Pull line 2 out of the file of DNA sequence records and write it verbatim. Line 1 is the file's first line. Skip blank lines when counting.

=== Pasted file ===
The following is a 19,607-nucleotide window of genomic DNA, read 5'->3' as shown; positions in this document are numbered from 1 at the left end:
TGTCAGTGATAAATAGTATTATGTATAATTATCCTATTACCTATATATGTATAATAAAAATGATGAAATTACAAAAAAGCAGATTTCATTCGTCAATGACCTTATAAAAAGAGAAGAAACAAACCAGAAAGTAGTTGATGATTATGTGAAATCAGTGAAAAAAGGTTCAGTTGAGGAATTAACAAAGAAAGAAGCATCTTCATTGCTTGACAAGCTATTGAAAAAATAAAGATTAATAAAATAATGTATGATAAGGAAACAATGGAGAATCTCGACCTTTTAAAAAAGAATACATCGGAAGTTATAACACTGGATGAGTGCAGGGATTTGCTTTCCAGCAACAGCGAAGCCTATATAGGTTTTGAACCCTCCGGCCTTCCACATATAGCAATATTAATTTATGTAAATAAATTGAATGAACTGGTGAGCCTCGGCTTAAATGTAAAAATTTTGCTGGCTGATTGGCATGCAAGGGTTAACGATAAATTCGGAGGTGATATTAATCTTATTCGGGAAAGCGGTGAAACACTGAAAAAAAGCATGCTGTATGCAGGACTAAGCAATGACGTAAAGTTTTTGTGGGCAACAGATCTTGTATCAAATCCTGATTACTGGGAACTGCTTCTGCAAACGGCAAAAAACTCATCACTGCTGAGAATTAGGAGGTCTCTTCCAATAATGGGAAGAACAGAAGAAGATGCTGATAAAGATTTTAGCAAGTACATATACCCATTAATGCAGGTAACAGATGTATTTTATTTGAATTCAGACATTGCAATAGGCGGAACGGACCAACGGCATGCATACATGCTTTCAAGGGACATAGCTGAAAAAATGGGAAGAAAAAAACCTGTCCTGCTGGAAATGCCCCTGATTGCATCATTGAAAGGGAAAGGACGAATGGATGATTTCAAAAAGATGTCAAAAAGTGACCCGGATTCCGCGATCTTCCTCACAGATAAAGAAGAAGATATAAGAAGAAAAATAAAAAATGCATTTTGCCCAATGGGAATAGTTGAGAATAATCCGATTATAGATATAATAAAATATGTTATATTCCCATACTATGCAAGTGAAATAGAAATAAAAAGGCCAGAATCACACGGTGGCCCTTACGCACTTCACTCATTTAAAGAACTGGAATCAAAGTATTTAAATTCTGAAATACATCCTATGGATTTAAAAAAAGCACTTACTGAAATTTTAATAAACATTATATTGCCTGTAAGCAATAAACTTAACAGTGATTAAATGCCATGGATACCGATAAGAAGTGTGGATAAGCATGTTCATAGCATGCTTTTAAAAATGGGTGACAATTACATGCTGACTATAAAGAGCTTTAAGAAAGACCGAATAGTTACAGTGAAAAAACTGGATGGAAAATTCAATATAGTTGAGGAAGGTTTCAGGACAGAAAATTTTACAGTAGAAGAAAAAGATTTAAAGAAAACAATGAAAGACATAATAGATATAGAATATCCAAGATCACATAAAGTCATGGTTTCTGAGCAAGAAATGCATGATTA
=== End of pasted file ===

TGTCAGTGATAAATAGTATTATGTATAATTATCCTATTACCTATATATGTATAATAAAAATGATGAAATTACAAAAAAGCAGATTTCATTCGTCAATGACCTTATAAAAAGAGAAGAAACAAACCAGAAAGTAGTTGATGATTATGTGAAATCAGTGAAAAAAGGTTCAGTTGAGGAATTAACAAAGAAAGAAGCATCTTCATTGCTTGACAAGCTATTGAAAAAATAAAGATTAATAAAATAATGTATGATAAGGAAACAATGGAGAATCTCGACCTTTTAAAAAAGAATACATCGGAAGTTATAACACTGGATGAGTGCAGGGATTTGCTTTCCAGCAACAGCGAAGCCTATATAGGTTTTGAACCCTCCGGCCTTCCACATATAGCAATATTAATTTATGTAAATAAATTGAATGAACTGGTGAGCCTCGGCTTAAATGTAAAAATTTTGCTGGCTGATTGGCATGCAAGGGTTAACGATAAATTCGGAGGTGATATTAATCTTATTCGGGAAAGCGGTGAAACACTGAAAAAAAGCATGCTGTATGCAGGACTAAGCAATGACGTAAAGTTTTTGTGGGCAACAGATCTTGTATCAAATCCTGATTACTGGGAACTGCTTCTGCAAACGGCAAAAAACTCATCACTGCTGAGAATTAGGAGGTCTCTTCCAATAATGGGAAGAACAGAAGAAGATGCTGATAAAGATTTTAGCAAGTACATATACCCATTAATGCAGGTAACAGATGTATTTTATTTGAATTCAGACATTGCAATAGGCGGAACGGACCAACGGCATGCATACATGCTTTCAAGGGACATAGCTGAAAAAATGGGAAGAAAAAAACCTGTCCTGCTGGAAATGCCCCTGATTGCATCATTGAAAGGGAAAGGACGAATGGATGATTTCAAAAAGATGTCAAAAAGTGACCCGGATTCCGCGATCTTCCTCACAGATAAAGAAGAAGATATAAGAAGAAAAATAAAAAATGCATTTTGCCCAATGGGAATAGTTGAGAATAATCCGATTATAGATATAATAAAATATGTTATATTCCCATACTATGCAAGTGAAATAGAAATAAAAAGGCCAGAATCACACGGTGGCCCTTACGCACTTCACTCATTTAAAGAACTGGAATCAAAGTATTTAAATTCTGAAATACATCCTATGGATTTAAAAAAAGCACTTACTGAAATTTTAATAAACATTATATTGCCTGTAAGCAATAAACTTAACAGTGATTAAATGCCATGGATACCGATAAGAAGTGTGGATAAGCATGTTCATAGCATGCTTTTAAAAATGGGTGACAATTACATGCTGACTATAAAGAGCTTTAAGAAAGACCGAATAGTTACAGTGAAAAAACTGGATGGAAAATTCAATATAGTTGAGGAAGGTTTCAGGACAGAAAATTTTACAGTAGAAGAAAAAGATTTAAAGAAAACAATGAAAGACATAATAGATATAGAATATCCAAGATCACATAAAGTCATGGTTTCTGAGCAAGAAATGCATGATTA